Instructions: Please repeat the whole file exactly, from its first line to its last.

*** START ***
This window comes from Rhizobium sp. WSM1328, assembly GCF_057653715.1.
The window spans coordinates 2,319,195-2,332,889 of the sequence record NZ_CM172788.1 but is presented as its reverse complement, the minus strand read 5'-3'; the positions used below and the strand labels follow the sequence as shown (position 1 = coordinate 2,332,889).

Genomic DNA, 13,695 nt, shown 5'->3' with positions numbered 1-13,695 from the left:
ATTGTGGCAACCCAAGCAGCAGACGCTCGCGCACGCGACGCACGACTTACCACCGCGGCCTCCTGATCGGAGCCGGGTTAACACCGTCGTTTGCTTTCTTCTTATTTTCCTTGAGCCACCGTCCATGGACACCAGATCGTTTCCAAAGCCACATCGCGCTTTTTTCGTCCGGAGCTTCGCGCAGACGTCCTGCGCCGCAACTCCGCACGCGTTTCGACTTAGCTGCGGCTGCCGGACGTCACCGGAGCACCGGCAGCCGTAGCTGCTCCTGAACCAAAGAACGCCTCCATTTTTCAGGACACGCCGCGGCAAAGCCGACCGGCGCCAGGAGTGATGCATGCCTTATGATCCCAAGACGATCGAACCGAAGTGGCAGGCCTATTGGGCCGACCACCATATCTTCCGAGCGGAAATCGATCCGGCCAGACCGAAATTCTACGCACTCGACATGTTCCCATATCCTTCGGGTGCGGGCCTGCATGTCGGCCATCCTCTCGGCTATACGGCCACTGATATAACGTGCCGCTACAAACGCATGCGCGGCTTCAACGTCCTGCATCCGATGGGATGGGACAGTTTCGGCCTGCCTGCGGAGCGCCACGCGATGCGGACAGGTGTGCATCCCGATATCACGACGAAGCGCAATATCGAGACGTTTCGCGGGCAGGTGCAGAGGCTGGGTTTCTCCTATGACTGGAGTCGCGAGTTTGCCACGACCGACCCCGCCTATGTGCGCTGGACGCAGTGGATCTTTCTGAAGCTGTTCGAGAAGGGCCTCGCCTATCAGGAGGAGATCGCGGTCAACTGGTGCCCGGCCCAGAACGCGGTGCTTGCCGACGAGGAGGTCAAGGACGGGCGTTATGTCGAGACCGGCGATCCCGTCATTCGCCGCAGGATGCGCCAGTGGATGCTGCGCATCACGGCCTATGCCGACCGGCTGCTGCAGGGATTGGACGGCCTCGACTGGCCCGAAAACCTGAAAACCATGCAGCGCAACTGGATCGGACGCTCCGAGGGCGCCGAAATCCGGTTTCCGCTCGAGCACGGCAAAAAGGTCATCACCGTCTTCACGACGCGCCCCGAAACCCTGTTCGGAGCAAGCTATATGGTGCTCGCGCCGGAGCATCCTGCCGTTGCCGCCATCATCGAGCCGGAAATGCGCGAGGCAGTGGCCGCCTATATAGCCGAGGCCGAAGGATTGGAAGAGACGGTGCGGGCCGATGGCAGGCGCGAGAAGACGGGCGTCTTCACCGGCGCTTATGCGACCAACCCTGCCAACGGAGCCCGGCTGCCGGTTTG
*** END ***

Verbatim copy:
This window comes from Rhizobium sp. WSM1328, assembly GCF_057653715.1.
The window spans coordinates 2,319,195-2,332,889 of the sequence record NZ_CM172788.1 but is presented as its reverse complement, the minus strand read 5'-3'; the positions used below and the strand labels follow the sequence as shown (position 1 = coordinate 2,332,889).

Genomic DNA, 13,695 nt, shown 5'->3' with positions numbered 1-13,695 from the left:
ATTGTGGCAACCCAAGCAGCAGACGCTCGCGCACGCGACGCACGACTTACCACCGCGGCCTCCTGATCGGAGCCGGGTTAACACCGTCGTTTGCTTTCTTCTTATTTTCCTTGAGCCACCGTCCATGGACACCAGATCGTTTCCAAAGCCACATCGCGCTTTTTTCGTCCGGAGCTTCGCGCAGACGTCCTGCGCCGCAACTCCGCACGCGTTTCGACTTAGCTGCGGCTGCCGGACGTCACCGGAGCACCGGCAGCCGTAGCTGCTCCTGAACCAAAGAACGCCTCCATTTTTCAGGACACGCCGCGGCAAAGCCGACCGGCGCCAGGAGTGATGCATGCCTTATGATCCCAAGACGATCGAACCGAAGTGGCAGGCCTATTGGGCCGACCACCATATCTTCCGAGCGGAAATCGATCCGGCCAGACCGAAATTCTACGCACTCGACATGTTCCCATATCCTTCGGGTGCGGGCCTGCATGTCGGCCATCCTCTCGGCTATACGGCCACTGATATAACGTGCCGCTACAAACGCATGCGCGGCTTCAACGTCCTGCATCCGATGGGATGGGACAGTTTCGGCCTGCCTGCGGAGCGCCACGCGATGCGGACAGGTGTGCATCCCGATATCACGACGAAGCGCAATATCGAGACGTTTCGCGGGCAGGTGCAGAGGCTGGGTTTCTCCTATGACTGGAGTCGCGAGTTTGCCACGACCGACCCCGCCTATGTGCGCTGGACGCAGTGGATCTTTCTGAAGCTGTTCGAGAAGGGCCTCGCCTATCAGGAGGAGATCGCGGTCAACTGGTGCCCGGCCCAGAACGCGGTGCTTGCCGACGAGGAGGTCAAGGACGGGCGTTATGTCGAGACCGGCGATCCCGTCATTCGCCGCAGGATGCGCCAGTGGATGCTGCGCATCACGGCCTATGCCGACCGGCTGCTGCAGGGATTGGACGGCCTCGACTGGCCCGAAAACCTGAAAACCATGCAGCGCAACTGGATCGGACGCTCCGAGGGCGCCGAAATCCGGTTTCCGCTCGAGCACGGCAAAAAGGTCATCACCGTCTTCACGACGCGCCCCGAAACCCTGTTCGGAGCAAGCTATATGGTGCTCGCGCCGGAGCATCCTGCCGTTGCCGCCATCATCGAGCCGGAAATGCGCGAGGCAGTGGCCGCCTATATAGCCGAGGCCGAAGGATTGGAAGAGACGGTGCGGGCCGATGGCAGGCGCGAGAAGACGGGCGTCTTCACCGGCGCTTATGCGACCAACCCTGCCAACGGAGCCCGGCTGCCGGTTTG